Getting a good amount of work done, too - a few articles, still plodding along with the script. Some short stories too. No real news on anything being released lately, unfortunately, but I'm hoping for some soon.

Tuesday, July 10, 2012


First of all, B movie 'giant' Ernest Borgnine died.

Now Peter O'Toole is...giving up acting. I'm glad this isn't such a final farewell, and really, 80 isn't a bad age to retire.

But we do seem to be losing people again. Is it just a sign that I'm getting older myself?

Monday, July 9, 2012


I'm linking to a rather long post here. The relevant bit? About halfway down next to the hot black chick.

This is an absolutely awesome project that I'm loving every minute of. I can't go into more details right now (spoilers!) but working with Quenton Shaw and Jean Deveaux is an absolute blast.

So, check it out here!

Friday, July 6, 2012

Last Warning

Every so often, I like to do these public service announcements.

This weekend is your last chance to make sure your computer is not infected with the Daybreak malware.

If you haven't already, hop over to http://www.dcwg.org/ and make sure that you are clean. (Their tools will also detect other malicious DNS issues).

Thursday, July 5, 2012

It's okay...

...not to like 'classics'. Despite what your English teacher might have told you.

Mine was always trying to get me hooked on Jane Austen. This was, incidentally, a complete waste of time. It did not help that she thought I should read nothing but classics because I was 'too smart' for science fiction. (Hrm. I'd like to have introduced her to *Doctor* Stanley Schmidt, *Doctor* Isaac Asimov...I don't *think* Heinlein had a PhD, right?)

But most people who read genre fiction already know it's 'okay' not to like Jane Austen, or Charles Dickens, or Shakespeare (incidentally, I love Shakespeare).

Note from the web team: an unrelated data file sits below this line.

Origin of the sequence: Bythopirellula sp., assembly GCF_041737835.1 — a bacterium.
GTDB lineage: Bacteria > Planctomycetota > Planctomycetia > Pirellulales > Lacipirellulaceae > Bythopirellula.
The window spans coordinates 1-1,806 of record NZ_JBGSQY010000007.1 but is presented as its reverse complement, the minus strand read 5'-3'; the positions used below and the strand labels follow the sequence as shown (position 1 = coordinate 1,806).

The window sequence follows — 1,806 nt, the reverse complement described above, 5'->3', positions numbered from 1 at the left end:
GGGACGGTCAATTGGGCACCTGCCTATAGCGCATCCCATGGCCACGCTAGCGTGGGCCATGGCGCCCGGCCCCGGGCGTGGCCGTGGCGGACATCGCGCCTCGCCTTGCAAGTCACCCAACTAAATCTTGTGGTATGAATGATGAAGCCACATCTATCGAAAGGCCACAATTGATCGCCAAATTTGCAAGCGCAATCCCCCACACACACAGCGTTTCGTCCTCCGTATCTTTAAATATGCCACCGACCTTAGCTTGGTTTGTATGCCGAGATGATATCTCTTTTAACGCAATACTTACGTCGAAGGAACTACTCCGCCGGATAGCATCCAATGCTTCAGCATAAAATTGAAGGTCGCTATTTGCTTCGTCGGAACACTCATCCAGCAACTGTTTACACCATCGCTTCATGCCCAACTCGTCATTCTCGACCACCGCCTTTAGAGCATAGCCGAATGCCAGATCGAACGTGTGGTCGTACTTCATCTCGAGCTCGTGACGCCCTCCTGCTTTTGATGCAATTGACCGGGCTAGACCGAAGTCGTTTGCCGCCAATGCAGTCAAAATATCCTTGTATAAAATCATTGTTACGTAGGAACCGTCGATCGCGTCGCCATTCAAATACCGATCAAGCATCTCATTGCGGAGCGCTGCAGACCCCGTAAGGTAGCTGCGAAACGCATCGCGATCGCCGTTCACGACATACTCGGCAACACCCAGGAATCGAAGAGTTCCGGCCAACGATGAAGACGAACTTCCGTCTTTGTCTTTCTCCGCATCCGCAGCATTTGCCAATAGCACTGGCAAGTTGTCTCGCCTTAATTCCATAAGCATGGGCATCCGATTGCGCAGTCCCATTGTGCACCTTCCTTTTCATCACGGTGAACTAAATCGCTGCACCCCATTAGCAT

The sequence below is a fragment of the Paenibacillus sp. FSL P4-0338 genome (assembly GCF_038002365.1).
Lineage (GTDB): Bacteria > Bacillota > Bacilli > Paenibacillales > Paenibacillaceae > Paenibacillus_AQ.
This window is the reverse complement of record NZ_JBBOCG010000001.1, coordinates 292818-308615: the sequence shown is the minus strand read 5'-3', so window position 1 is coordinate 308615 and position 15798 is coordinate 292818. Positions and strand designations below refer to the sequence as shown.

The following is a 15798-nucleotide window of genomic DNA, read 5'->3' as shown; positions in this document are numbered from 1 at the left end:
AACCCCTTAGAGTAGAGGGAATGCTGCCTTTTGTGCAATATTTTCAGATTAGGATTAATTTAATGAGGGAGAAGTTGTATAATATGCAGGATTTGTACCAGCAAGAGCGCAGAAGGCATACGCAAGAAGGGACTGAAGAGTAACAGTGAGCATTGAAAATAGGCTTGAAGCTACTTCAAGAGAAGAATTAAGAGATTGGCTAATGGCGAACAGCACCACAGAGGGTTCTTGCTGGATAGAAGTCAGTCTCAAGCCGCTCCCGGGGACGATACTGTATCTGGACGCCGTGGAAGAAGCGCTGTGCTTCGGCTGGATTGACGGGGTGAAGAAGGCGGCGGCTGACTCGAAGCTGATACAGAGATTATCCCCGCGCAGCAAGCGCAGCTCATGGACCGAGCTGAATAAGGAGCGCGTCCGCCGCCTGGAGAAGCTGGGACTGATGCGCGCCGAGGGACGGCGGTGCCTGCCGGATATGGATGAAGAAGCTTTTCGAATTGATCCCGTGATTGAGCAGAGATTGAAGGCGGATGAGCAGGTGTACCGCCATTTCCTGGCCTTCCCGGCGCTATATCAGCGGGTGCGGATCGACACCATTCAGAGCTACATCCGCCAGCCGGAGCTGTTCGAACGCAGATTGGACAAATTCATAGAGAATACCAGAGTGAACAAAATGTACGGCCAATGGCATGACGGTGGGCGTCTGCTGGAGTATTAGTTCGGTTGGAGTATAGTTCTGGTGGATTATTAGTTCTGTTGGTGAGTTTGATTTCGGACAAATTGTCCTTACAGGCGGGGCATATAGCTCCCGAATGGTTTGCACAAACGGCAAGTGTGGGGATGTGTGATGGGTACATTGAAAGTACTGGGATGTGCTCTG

What I do see is people thinking it's not okay not to like Tolkein - I do, but some people find him terminally boring. Or Dune. I never could get into Dune. The latest is that I finally got around to reading The League of Extraordinary Gentlemen. I love Watchmen. I think it is one of the best graphic novels ever written. It's not Moore's fault I found League almost unreadable. Sorry, Kevin, it's all on you.

I was thinking 'This is a great classic...this art sucks!'

And you know what? That's okay. It's important to remember that everyone has tastes and one man's 'classic' really can be another man's drek. I guess the point is not to criticize people for not liking something just because it's famous, highly popular or has won a ton of awards.

Classics, like any other beauty, lie in the eye of the beholder. And it's important not to just sheepishly follow the majority.

Wednesday, July 4, 2012

Happy 4th.

Don't blow yourself up with fireworks and don't drink *too* much, okay?

Tuesday, July 3, 2012

Technology updates.

A couple of things I'm excited about.

A Manx company has refurbished soviet era craft and is planning on offering space tourists a trip to (well around) the moon: http://www.pcmag.com/article2/0,2817,2406638,00.asp

NASA, meanwhile, will be testing the Orion rocket...in 2014: http://www.thebunsenburner.com/news/nasa-unveils-orion-rocket-capable-of-delivering-humans-to-mars-asteroids/. There's the problem with NASA. They're slow. Still, at least it's at Kennedy?

Oh, and mermaids do not exist: http://www.escapistmagazine.com/news/view/118249-U-S-Government-Denies-Existence-of-Mermaids

Monday, July 2, 2012


I want to move somewhere cooler. Somewhere where summer is something I can appreciate rather than endure. Kinda tired of having to go to the store as soon as I get up in the vain hope of getting back before it's too hot to move out.

Ah well. At least I have power...the mother of all storms came through over the weekend. Our power survived, but it took out our a/c. Also, we apparently didn't have 911 service (fortunately we didn't need it) for several hours. Some people still don't have it.

Pepco, one of the major reasons I don't live in Maryland, is saying they MIGHT have everyone's power back by Friday. With highs not dipping below 95 all week, that's really not acceptable. There are still traffic signals out all over DC. Half a million people still don't have powers. Dominion are also saying some people might have to wait until the weekend.

All of this makes me think of some of the predictions of what might happen if we got a major solar storm. Some predictions say people may be without power for literally months because power companies don't keep enough transformers on hand to replace the number that might blow. (Maker people, what would it take to set up a facility to fab them?).

I'm lucky...if I didn't have a/c right now I wouldn't be able to work. I'd probably be in the pool as the only tolerable location. Well, actually, it's not too bad. 'Only' 88 with 42 percent humidity. Neither of those numbers are heading in the right direction.

Again. I want to move somewhere cooler, but I'm really feeling quite lucky right now.